Carl Safina

Carl Safina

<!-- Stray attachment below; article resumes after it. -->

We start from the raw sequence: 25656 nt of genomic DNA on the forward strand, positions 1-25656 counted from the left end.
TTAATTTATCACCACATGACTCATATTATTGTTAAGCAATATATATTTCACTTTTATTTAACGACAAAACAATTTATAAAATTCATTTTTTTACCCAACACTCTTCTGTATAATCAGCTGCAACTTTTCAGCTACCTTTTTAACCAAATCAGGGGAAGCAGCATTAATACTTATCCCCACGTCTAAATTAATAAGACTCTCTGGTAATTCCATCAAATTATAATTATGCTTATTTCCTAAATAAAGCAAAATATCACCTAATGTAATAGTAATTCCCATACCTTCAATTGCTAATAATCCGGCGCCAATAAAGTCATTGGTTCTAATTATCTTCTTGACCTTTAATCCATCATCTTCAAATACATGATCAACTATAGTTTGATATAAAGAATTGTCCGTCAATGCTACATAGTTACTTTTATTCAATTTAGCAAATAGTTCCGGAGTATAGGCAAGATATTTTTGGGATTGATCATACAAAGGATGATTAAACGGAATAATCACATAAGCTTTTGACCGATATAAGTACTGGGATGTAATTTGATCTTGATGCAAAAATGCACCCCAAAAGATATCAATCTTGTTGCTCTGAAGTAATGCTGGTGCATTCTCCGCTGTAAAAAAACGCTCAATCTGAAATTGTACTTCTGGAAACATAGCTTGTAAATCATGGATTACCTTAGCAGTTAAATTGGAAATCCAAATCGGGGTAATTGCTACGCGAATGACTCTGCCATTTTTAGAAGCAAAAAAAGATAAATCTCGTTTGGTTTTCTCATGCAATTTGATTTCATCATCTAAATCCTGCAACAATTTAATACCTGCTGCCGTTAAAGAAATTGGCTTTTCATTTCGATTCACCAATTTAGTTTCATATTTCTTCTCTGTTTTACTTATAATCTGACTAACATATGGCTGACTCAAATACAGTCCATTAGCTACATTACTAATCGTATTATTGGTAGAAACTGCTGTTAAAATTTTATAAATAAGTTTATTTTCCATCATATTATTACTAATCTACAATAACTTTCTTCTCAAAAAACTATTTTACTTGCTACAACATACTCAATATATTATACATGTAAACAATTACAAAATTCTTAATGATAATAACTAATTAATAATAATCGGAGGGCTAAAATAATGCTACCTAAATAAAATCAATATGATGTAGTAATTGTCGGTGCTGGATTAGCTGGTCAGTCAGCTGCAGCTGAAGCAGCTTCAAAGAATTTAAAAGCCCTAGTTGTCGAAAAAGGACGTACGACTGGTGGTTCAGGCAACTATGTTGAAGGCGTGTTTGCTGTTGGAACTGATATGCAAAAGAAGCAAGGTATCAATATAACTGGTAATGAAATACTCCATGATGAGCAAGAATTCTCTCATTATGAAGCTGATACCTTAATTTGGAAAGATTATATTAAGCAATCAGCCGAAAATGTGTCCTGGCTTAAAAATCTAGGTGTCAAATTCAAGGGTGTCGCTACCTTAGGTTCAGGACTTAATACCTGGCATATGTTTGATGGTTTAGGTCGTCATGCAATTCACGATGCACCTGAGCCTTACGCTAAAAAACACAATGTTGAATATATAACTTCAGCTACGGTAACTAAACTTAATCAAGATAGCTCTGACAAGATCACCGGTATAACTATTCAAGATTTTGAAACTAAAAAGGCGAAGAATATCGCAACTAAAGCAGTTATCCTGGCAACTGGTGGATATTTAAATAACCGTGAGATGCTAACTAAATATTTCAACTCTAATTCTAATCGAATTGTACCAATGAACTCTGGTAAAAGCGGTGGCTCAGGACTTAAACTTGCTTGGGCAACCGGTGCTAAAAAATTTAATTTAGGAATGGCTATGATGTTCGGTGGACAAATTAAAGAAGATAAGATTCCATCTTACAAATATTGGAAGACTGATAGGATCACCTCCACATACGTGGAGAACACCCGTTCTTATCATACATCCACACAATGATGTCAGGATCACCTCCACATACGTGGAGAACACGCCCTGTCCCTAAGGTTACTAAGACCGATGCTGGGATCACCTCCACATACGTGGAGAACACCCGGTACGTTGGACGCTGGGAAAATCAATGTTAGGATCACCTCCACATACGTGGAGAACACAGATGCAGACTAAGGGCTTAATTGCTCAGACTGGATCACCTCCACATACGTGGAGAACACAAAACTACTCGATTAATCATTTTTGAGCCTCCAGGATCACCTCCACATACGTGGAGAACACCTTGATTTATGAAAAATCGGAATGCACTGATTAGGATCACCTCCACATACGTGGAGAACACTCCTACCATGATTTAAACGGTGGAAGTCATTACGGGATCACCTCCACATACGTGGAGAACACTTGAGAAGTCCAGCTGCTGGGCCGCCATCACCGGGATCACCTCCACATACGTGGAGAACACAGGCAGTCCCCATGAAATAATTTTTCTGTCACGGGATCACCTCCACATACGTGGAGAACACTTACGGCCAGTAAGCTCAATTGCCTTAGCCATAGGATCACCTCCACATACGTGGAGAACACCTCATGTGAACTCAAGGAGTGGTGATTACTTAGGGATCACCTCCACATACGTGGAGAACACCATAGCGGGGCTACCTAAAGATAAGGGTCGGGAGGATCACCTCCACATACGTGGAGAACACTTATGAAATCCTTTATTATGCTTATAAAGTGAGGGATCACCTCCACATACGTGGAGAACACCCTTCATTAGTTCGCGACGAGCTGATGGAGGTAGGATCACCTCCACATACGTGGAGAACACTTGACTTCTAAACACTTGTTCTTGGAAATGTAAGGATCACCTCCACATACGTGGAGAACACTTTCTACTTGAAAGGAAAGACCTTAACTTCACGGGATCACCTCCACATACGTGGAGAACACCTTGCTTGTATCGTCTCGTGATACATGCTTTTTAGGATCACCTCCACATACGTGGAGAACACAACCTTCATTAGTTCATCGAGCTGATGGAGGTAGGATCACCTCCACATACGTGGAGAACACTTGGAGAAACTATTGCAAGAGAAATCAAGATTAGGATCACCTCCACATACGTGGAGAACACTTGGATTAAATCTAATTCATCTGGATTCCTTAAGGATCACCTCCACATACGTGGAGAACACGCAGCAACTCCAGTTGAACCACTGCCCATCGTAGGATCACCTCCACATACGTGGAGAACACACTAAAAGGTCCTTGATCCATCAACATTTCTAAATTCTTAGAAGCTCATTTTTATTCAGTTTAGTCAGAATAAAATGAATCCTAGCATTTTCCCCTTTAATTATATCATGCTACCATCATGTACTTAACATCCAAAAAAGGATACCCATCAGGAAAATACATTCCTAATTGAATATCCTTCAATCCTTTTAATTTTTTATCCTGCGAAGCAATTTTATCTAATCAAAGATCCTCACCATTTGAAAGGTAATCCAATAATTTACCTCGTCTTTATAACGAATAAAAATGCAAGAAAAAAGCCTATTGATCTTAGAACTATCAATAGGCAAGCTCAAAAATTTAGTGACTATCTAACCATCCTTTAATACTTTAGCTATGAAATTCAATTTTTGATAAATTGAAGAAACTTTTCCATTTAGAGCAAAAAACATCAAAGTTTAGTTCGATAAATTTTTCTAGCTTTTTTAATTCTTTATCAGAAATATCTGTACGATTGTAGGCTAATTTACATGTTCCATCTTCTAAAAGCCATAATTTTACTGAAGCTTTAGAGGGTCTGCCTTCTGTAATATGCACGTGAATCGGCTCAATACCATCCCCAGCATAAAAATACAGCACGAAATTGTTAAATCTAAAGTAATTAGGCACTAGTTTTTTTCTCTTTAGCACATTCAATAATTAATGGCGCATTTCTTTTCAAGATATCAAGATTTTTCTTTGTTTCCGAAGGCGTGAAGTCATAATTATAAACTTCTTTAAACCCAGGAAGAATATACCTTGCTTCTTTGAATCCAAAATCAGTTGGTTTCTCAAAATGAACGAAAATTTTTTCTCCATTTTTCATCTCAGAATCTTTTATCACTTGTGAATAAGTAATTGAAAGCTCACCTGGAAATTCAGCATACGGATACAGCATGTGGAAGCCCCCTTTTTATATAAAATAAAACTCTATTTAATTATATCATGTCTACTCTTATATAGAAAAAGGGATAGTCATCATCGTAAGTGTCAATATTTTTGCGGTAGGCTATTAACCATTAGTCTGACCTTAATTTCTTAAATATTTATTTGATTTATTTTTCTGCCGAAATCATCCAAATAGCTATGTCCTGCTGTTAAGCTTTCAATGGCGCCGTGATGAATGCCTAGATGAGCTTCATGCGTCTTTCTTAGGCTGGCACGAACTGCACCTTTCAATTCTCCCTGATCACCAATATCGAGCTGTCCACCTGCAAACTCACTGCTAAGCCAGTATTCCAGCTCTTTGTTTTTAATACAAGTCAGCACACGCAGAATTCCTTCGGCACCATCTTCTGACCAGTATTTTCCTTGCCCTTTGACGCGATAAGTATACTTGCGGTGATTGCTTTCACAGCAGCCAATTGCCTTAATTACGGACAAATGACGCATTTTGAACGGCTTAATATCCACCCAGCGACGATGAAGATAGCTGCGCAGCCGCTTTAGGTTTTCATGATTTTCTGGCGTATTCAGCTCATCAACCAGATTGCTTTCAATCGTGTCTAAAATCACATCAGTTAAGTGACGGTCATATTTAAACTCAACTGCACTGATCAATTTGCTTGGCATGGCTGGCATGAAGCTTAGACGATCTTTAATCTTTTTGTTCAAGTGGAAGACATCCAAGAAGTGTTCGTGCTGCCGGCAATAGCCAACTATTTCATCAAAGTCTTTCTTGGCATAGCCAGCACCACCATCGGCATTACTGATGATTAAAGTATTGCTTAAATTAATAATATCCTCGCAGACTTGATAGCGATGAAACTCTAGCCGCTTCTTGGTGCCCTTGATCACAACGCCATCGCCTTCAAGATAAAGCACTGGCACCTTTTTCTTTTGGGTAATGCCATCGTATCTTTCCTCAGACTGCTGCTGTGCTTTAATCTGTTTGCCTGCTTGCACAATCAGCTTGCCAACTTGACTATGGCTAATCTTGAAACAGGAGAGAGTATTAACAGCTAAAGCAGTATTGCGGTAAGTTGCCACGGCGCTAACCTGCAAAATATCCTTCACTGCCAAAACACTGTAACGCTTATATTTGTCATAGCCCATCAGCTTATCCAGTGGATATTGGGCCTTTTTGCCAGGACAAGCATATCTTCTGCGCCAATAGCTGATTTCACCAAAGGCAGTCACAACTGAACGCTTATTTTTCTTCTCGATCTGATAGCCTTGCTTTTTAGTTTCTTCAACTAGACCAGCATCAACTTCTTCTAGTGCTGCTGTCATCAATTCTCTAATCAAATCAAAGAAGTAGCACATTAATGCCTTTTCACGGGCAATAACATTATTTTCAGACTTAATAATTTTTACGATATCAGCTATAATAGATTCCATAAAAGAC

Carl Safina’s lyrical non-fiction writing explores how humans are changing the living world, and what the changes mean for non-human beings and for us all. His work fuses scientific understanding, emotional connection, and a moral call to action. His writing has won a MacArthur “genius” prize; Pew, Guggenheim, and National Science Foundation Fellowships; book awards from Lannan Foundation, Orion Magazine, and the National Academies; and the John Burroughs, James Beard, and George Rabb medals. He grew up raising pigeons, training hawks and owls, and spending as many days and nights in the woods and on the water as he could. Safina’s studies of seabirds earned him a PhD in ecology from Rutgers University. He then spent a decade working to ban high-seas drift nets and to overhaul U.S. fishing policy before focusing mainly on writing. His writing appears in The New York Times, TIME, The Guardian, Audubon, Yale e360, and National Geographic, and online at Huffington Post,, Medium, and elsewhere. His books include the classic, "Song for the Blue Ocean," and "Beyond Words; What Animals Think and Feel." Beyond Words has been adapted into a 2-volume young-reader's edition. Carl also has an illustrated children's book, "Nina Delmar and The Great Whale Rescue." His 2020 book is, "Becoming Wild; How Animal Cultures Raise Families, Create Beauty, and Achieve Peace." Safina is now the first Endowed Professor for Nature and Humanity at Stony Brook University and is founding president of the not-for-profit Safina Center. He hosted the PBS series Saving the Ocean, which can be viewed free at Carl lives on Long Island, New York with his wife Patricia and their dogs and feathered friends. More at and
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